Up to 500,000 tax codes currently operated by employers may be wrong, based on the most recent code issued. HMRC is tweaking dynamic coding to solve this problem.
The aim of dynamic coding is to reduce the number of P800 computations produced after the tax year end. These P800 forms are necessary because, despite the operation of PAYE, there are under or overpayments of tax.
Dynamic coding aims to use the increased information provided by taxpayers or their employers within the tax year to recalculate the employee’s “estimated pay”. Then if necessary, amend the current tax code in use to achieve a more accurate deduction of tax.
Until April 2019, trigger events included the following:
- Full Payment Submission (FPS) with a start date for an employee or pensioner: a recalculation is based on the number of days to the end of the tax year and the first reported pay figure.
- FPS with a leave date: based on the final FPS year to date figures.
- Benefit in kind reported by the employee or employer.
- Allowance or relief reported by the taxpayer.
In addition, there is a bulk run of revised PAYE codes in January before the annual coding exercise for the next tax year, which is undertaken for employees but not for pensioners. This uses the year-to-date figures on the FPS prior to the chosen date.
From April 2019, HMRC has begun a “controlled go live” of a new coding trigger.
This involves comparing the tax code reported for an employee on the FPS with the code HMRC believes it has issued for the taxpayer, as shown on the National Insurance and PAYE Service (NPS). Where the codes don’t match and the employer hasn’t implemented the code issued more than 60 days ago, the HMRC computer will reissue the PAYE code to the employer.
When comparing tax codes, the HMRC computer doesn’t take into account the suffix (L, T, M etc) or whether the code is cumulative or non-cumulative, ie WK1/MTH1.
If the code hasn’t been used by the employer, the computer will recalculate to see if the HMRC held code is still appropriate. If the HMRC held code is still appropriate, it will be reissued and if not, HMRC will issue a brand new PAYE code to both the employee and employer.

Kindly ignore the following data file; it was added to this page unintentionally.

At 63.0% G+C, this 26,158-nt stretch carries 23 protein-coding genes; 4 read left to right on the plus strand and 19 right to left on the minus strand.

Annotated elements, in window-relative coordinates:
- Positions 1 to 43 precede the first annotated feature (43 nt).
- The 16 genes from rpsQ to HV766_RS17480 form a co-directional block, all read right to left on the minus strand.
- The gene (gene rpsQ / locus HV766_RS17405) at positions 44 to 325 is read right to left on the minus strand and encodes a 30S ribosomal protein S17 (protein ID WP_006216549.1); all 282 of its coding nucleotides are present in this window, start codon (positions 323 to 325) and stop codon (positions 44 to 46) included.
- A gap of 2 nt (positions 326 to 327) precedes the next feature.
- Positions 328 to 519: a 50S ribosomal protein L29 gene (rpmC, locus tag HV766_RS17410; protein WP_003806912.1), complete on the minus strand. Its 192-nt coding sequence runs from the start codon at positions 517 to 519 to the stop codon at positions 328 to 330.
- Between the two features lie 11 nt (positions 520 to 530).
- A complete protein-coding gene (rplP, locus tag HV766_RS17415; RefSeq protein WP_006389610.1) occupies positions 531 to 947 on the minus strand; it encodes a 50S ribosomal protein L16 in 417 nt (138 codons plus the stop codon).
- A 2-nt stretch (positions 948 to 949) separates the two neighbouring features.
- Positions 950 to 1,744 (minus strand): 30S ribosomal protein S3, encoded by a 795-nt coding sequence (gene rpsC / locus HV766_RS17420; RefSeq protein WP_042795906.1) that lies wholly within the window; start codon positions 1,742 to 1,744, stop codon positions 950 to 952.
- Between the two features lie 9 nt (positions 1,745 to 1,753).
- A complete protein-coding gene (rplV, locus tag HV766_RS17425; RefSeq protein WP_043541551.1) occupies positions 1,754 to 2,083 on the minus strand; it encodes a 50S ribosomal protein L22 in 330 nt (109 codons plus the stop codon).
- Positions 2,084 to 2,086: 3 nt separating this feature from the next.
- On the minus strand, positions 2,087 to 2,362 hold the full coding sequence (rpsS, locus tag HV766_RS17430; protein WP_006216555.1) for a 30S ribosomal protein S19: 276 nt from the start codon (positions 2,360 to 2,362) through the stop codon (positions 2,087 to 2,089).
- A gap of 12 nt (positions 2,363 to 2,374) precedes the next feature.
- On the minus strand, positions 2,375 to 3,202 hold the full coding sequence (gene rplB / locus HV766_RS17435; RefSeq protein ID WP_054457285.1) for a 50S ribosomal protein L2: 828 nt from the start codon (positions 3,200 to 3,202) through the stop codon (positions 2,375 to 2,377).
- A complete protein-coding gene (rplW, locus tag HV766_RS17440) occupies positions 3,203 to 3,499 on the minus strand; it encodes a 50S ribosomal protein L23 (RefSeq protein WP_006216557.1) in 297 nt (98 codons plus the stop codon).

During the control phase, which is now in month two, HMRC has issued new codes to the first 30,000 mismatches identified. It is also working with selected employers to sense-check for any unexpected scenarios.
HMRC expects the volumes of reissued codes will ramp up in June, with the full “go live” of this project to be confirmed at a later date.
Who checks code rejections?
If there are 500,000 PAYE codes currently ignored by employers, this prompts a number of questions:
- Are employers and agents downloading the employees’ tax codes before each payroll run?
- If the employer still receives paper codes, is the correct employer address and contact details held on the HMRC record for that employer?
- Is the employer sure all codes are being received?
- If the employer is downloading codes online (which all decent payroll software should do), does the software alert any mismatches, such as employee name or NI number, so those points can be followed up with HMRC?
New starter process
HMRC has identified that 500,000 new employees are being defaulted to an “undeclared” starter declaration. This means the employee didn’t tick one of the following boxes on the starter checklist under “employee statement”:
A: This is my first job since 6 April and I’ve not been receiving taxable state benefits or pension
B: This is now my only job but since 6 April I’ve had another job or received taxable state benefits or pension
C: As well as my new job, I have another job or receive a state or occupational pension.
In this situation, the employer defaults the new employee to tax code 0T/1 and supplies statement C.
Why does this happen?
The operation of the starter checklist is not optional; it is mandatory for all new starters even if they have a form P45. However, the new starter checklist is baffling for some employees, so they leave the employee statement box blank hoping the employer will know what to do!
Some employers think rather than getting a new starter to 'fill in a form’ they put the employee on 0T/1 until HMRC look at the taxpayer's record after the first FPS is submitted. This leads to the new employee receiving no personal allowance at all and overpaying tax.
HMRC has begun to visit the top 100 offending employers to review their new starter process to ensure that it is legally compliant.
About Kate Upcraft
Kate is a technical writer, editor and lecturer on all aspects of employing people - primarily payroll and HR matters.